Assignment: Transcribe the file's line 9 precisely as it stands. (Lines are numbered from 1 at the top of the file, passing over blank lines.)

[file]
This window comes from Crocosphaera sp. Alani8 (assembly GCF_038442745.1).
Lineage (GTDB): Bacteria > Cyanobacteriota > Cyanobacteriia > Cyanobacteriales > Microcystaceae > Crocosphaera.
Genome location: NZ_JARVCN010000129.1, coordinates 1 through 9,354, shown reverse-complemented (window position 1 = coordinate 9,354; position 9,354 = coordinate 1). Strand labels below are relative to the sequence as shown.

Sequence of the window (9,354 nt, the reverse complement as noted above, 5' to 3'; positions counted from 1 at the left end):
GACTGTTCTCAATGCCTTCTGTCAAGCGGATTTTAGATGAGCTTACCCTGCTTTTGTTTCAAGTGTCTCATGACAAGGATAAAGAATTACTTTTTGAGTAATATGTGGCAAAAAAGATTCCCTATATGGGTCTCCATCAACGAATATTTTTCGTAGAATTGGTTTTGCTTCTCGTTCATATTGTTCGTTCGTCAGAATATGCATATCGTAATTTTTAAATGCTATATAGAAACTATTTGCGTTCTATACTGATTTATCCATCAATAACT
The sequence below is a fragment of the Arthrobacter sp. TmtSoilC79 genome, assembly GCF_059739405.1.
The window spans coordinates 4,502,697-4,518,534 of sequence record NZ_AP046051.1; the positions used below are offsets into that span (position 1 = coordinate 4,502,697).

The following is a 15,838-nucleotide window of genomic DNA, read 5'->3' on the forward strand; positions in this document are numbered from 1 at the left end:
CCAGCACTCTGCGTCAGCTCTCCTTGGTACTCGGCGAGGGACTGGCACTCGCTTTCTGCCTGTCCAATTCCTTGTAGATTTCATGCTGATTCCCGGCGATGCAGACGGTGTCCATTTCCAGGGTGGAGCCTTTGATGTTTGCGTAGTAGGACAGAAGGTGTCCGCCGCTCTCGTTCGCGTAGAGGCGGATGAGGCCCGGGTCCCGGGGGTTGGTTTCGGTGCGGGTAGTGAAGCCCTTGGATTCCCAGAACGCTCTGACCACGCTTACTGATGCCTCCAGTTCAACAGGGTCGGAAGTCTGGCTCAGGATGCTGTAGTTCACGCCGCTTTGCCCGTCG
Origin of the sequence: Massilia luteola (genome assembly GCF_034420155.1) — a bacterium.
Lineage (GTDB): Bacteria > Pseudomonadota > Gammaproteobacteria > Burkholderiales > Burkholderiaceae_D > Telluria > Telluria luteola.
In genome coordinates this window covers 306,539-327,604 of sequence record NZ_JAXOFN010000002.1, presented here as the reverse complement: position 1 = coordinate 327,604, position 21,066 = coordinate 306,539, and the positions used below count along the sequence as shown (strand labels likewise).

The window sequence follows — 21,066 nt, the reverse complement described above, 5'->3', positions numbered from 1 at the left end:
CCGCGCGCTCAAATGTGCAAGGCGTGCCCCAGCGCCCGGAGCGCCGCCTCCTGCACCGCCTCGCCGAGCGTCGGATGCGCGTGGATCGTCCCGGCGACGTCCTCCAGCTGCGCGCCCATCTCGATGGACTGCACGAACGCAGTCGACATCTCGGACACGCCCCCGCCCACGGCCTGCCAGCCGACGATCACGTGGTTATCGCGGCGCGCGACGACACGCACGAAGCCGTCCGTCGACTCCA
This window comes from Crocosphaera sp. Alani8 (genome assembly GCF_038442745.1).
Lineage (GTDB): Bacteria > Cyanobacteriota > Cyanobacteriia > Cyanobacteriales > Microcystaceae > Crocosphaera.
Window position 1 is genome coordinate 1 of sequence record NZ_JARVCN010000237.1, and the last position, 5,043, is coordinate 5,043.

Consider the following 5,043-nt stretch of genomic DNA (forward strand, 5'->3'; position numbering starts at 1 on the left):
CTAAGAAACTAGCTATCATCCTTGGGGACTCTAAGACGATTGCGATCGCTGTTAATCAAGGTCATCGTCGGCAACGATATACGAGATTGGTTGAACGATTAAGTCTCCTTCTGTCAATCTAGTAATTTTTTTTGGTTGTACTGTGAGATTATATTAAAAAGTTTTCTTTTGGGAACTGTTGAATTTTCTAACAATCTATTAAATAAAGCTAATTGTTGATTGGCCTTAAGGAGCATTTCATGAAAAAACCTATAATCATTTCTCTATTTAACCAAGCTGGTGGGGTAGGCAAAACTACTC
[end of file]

CCAGCACTCTGCGTCAGCTCTCCTTGGTACTCGGCGAGGGACTGGCACTCGCTTTCTGCCTGTCCAATTCCTTGTAGATTTCATGCTGATTCCCGGCGATGCAGACGGTGTCCATTTCCAGGGTGGAGCCTTTGATGTTTGCGTAGTAGGACAGAAGGTGTCCGCCGCTCTCGTTCGCGTAGAGGCGGATGAGGCCCGGGTCCCGGGGGTTGGTTTCGGTGCGGGTAGTGAAGCCCTTGGATTCCCAGAACGCTCTGACCACGCTTACTGATGCCTCCAGTTCAACAGGGTCGGAAGTCTGGCTCAGGATGCTGTAGTTCACGCCGCTTTGCCCGTCG